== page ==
Just the Facts, Ma'am

Thonie Hevron; bringing you the stories behind the badge

Ramblings, “Let’s do something fun!”

By Hal Collier, LAPD, Retired

Hal is a thirty-five year veteran of LAPD. We are pleased he is sharing his stories with us.

I’ve often said a bored cop is a dangerous cop! We’re used to living on the edge, adrenaline coursing through our veins—oh, I can’t believe I wrote that crap. We do have our moments but quite often we spend hours looking for something to do. Someone once described being a cop as hours of boredom followed by thirty seconds of sheer terror.

When the criminals, who really pay our salary, don’t cooperate, we invent our own entertainment. Have you ever left a puppy alone for a few hours and then wondered how he could get into so much trouble? Cops of any age are the same as puppies—entertain us or we’ll get into mischief. My apologies to dog owners everywhere.

I know you’re tired of hearing I worked Hollywood Division on the grave yard shift, the entertainment capital of the world. I’ll admit, most days it was the busiest division in the city of Los Angeles. Every so often, things got slow. Sometimes, it was due to the weather and sometimes, because of the misalignment of the planets. Heck, I don’t know, it just happens.

So you’ve spent a few hours looking for crime. You saw a car slowly moving down a residential street with its lights out. You stopped him and found it was the LA Times delivery man, again. That’s it. It’s too early to eat and we’ve already had six cups of coffee. Then one of you says, “Let’s do something fun!”

How cops amused themselves depended on where they worked and who it involved. You could amuse yourself, or involve other cops, or the citizens who think they pay your salary.

My experience in working different divisions was very limited. In a 35-year career I worked 33 1/2 years in Hollywood, and 15 months in Watts. I don’t know what officers in other divisions did for entertainment but I heard rumors. One famous story is two LAPD Officers drove to Las Vegas in the middle of the night and had their picture taken in front of Caesar’s Palace, police car and in uniform then drove back before end of watch (EOW).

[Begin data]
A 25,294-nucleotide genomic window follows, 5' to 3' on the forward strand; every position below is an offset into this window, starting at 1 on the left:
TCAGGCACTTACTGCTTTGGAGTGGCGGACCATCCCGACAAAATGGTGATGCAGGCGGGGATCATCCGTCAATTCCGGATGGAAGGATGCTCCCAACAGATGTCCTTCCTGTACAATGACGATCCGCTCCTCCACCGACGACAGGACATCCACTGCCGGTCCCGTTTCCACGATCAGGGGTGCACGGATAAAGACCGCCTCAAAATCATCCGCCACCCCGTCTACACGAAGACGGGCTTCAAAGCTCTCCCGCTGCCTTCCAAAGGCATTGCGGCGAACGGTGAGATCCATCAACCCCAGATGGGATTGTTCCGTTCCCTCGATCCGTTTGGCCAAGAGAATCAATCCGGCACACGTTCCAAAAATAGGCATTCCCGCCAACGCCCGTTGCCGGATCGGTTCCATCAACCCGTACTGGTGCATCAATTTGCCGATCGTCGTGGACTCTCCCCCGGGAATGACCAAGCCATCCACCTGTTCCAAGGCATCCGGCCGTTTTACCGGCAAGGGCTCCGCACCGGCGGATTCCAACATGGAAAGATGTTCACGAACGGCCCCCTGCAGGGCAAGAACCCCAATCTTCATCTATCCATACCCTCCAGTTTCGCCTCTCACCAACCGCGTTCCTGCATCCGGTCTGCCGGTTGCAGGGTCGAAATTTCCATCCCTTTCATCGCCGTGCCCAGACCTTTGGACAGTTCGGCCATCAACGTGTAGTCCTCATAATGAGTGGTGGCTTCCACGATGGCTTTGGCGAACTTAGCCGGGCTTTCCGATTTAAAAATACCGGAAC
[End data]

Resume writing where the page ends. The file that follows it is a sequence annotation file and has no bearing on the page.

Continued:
Frederick's of Hollywood on Hollywood Blvd.

Frederick’s of Hollywood on Hollywood Blvd.

Let’s start with amusing ourselves. Hollywood had a lot of interesting businesses. Ever heard of Frederick’s of Hollywood? Hey, had a large display window with scantily clothed mannequins. It was first light and what better way to end a slow night than check out the new window display. February was the best month, Valentine’s Day. One morning as we stopped in front of Frederick’s we saw this old homeless man admiring the display. He was intently looking at a mannequin that was lying on her side. As we watched, he pretended to stroke her ribs down to her thigh. We laughed but decided we didn’t want to watch what he was going to do next.

Another favorite spot was Trashy Lingerie on La Cienega. They also had nice window displays. The city even assisted us when they built wheel chair ramps so we could drive right up on the sidewalk to get a closer look.

Laurel Canyon photo by eileenwalshrealtor.com

Laurel Canyon
photo by eileenwalshrealtor.com

In an earlier Ramblings I described how two cop cars raced from Sunset and Vine to Laurel Canyon and Mulholland. Why? To relieve the boredom. Another game I played was “Have you ever been on this street?” Randy Witkamp and I walked a foot beat on Hollywood Boulevard. We walked from 11:30 to about 5 A.M. After 5 AM even the prostitutes called it a night. We would grab a bite to eat then look for something to do. We’d both been in Hollywood for a long time and often found ourselves on obscure side streets. Some in Laurel Canyon were only dirt roads with one or two houses!